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Tage Rai
Some thoughts on "The Church, intensive kinship, and global psychological variation" in today. Its the most theoretically ambitious paper I've encountered, maybe ever. 1/ jonathan beauchamp
There is substantial variation in psychological attributes across cultures. Schulz et al. examined whether the spread of Catholicism in Europe generated much of this variation (see the Perspective by...
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Tage Rai Nov 7
Replying to @tage_rai
About 10 years ago, Henrich et al. introduced the acronym WEIRD, to describe the Western college students that comprise most psychology experiments. Now WEIRD populations are notable because they really are weird. 2/
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Tage Rai Nov 7
Replying to @tage_rai
Modern Westerners are unrepresentative of other cultures throughout the world and throughout history. Henrich was making a methods point, but the theoretical question that has emerged in the years since is how did modern Western psychology get the way it is? 3/
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Tage Rai Nov 7
Replying to @tage_rai
Shulz et al presents one potential answer, rooted in institutions and social structures, particularly the Catholic Church and kinship systems and how their interplay in the distant past may have caused sweeping changes to the cultural evolution of the West 4/
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Tage Rai Nov 7
Replying to @tage_rai
How do you study psychological change that takes place over thousands of years? Shulz et al collect data on the geographic spread of the Catholic Church across Europe 500-1500CE and use it to predict variation in psychological data in contemporary times 5/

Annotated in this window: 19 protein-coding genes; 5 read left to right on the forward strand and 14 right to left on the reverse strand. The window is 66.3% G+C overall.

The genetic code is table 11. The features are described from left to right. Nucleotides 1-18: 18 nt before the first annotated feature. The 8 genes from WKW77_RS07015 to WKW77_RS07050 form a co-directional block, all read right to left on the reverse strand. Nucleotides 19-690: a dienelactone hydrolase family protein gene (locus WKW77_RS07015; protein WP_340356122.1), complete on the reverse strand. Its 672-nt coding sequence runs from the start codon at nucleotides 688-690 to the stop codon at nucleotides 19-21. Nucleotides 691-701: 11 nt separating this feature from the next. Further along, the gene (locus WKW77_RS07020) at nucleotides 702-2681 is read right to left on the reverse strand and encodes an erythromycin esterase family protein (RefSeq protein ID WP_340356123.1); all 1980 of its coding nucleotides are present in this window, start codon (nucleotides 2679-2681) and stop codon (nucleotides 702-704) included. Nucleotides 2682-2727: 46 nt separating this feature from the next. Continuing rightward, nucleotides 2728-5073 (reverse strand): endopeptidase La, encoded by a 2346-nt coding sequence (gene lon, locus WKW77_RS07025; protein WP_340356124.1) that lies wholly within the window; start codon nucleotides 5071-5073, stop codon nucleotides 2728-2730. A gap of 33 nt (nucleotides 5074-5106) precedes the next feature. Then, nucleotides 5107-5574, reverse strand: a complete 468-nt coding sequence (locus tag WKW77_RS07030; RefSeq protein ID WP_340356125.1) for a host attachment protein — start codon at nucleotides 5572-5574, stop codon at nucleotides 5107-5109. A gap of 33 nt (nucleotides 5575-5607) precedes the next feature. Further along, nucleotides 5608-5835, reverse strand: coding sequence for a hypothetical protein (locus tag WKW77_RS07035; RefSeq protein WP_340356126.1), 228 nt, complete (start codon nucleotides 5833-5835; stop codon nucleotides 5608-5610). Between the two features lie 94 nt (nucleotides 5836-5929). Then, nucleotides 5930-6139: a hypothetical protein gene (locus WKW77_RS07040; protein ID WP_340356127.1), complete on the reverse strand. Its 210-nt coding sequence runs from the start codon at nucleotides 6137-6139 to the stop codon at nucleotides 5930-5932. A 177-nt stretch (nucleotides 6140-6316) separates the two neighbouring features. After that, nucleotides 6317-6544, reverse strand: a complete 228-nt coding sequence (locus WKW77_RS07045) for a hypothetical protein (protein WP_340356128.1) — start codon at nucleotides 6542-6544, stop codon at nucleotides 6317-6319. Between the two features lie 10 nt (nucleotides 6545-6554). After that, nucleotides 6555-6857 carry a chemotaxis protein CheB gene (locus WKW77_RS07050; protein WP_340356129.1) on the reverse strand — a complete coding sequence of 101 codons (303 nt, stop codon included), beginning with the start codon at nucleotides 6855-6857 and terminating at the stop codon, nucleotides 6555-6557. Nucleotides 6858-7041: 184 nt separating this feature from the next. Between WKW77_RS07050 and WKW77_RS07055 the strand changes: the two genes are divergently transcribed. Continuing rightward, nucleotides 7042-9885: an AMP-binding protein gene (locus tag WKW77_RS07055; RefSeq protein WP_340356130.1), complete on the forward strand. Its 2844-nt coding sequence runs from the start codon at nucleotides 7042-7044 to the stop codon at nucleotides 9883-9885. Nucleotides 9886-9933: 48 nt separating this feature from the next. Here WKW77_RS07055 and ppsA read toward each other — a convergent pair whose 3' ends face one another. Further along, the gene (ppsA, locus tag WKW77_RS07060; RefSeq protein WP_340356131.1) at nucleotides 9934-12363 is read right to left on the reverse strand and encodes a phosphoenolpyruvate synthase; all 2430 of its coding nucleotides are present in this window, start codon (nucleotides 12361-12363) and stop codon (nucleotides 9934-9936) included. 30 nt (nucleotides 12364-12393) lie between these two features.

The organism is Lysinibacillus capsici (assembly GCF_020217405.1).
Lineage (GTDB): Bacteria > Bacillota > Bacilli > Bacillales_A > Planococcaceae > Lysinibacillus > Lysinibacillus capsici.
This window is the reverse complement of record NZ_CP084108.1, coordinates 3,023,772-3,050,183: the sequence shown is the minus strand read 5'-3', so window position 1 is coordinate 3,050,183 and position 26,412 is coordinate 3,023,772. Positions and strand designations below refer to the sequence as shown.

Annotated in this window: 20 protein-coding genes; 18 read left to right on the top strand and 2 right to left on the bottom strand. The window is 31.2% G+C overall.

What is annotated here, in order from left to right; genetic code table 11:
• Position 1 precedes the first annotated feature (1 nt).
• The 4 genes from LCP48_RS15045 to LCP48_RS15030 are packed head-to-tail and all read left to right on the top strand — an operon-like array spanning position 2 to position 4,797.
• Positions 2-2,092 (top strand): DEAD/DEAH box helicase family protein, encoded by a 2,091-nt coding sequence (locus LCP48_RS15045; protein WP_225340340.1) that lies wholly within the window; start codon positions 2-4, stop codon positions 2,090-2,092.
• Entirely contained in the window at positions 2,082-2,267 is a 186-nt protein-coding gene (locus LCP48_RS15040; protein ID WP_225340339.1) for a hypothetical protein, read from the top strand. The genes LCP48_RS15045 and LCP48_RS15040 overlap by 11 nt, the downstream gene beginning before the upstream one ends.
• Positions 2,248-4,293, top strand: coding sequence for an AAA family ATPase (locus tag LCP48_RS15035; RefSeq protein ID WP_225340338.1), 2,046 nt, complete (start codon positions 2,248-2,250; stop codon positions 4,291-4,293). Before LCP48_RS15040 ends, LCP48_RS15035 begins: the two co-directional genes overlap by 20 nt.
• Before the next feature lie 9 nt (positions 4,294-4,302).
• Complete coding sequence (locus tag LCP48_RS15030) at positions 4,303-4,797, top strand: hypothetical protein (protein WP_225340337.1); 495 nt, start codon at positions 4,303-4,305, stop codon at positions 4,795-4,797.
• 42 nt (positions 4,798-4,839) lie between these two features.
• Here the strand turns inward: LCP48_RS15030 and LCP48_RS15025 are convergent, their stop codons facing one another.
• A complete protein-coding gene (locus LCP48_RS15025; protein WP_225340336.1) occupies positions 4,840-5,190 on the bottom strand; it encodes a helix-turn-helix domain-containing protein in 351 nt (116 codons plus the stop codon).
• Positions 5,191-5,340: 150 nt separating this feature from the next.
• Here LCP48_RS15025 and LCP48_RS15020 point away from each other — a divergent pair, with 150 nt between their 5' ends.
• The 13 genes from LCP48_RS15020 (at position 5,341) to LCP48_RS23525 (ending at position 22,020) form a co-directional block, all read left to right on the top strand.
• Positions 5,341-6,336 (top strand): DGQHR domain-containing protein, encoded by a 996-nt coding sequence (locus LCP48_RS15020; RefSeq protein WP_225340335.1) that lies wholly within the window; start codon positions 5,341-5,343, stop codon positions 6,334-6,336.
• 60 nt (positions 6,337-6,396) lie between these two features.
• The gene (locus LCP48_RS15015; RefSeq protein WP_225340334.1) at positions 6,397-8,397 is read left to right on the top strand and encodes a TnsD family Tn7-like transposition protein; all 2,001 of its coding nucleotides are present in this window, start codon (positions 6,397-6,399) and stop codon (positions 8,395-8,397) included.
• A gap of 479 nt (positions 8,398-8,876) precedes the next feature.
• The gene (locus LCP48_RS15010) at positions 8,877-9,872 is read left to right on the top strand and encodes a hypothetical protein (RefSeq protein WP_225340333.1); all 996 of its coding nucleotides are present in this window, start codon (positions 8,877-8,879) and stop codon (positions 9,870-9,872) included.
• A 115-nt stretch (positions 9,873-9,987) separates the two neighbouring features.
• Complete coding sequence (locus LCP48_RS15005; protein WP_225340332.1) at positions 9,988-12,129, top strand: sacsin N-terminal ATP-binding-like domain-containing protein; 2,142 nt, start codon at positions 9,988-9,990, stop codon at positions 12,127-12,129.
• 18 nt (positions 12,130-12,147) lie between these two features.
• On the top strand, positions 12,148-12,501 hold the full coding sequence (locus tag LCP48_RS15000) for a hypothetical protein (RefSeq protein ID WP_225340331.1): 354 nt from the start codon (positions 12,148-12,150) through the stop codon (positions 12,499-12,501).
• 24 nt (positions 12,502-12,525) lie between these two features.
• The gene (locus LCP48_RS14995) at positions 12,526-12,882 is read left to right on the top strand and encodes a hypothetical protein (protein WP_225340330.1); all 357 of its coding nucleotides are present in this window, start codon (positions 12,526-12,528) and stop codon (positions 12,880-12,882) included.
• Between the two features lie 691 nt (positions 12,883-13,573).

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Tage Rai Nov 7
Replying to @tage_rai
They find that longer exposure to Church predicts more individualism, less obedience to authority, greater trust of strangers etc. They show this pattern between countries, within countries in Europe, and when looking at immigrants whose families come from different countries 6/
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Tage Rai Nov 7
Replying to @tage_rai
But what's the mechanism? Church had several effects, but Schulz et al argue that a core component may have been its marriage and family program which aimed to break down intensive kin-based institutions that support non-WEIRD psych 7/
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Tage Rai Nov 7
Replying to @tage_rai
After reading, one can't help but think of Diamond's Guns, Germs, and Steel. It breaks new methodological ground as well for the study of history, psych, and culture. In accompanying perspective, Gelfand thinks about strengths/weaknesses/implications 8/
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Tage Rai Nov 7
Replying to @tage_rai
One last point- When I was in college, I read Cohen/Nisbett's Culture of Honor and it inspired me to go into cognition/culture grad program. Over the years, parts of their theory held up, while others didn't, but what's undeniable is that research on honor advanced in its wake 9/
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Tage Rai Nov 7
Replying to @tage_rai
I think Schulz et al may be similar. This is one of those papers that launches 1000 ships. It'll spark debate, disagreement, and importantly, new research challenging and extending their causal thesis. And maybe it will even inspire some college student to go to grad school. fin/
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Tage Rai Nov 7
Replying to @sciencemagazine
p.s. here's the key figure p.p.s. Don't @ me about the picture of the coliseum. That's the cover image for another awesome paper in this week's issue about Ancient Rome. There's also a cool paper on kinship-based social inequality in the bronze age. Nice week
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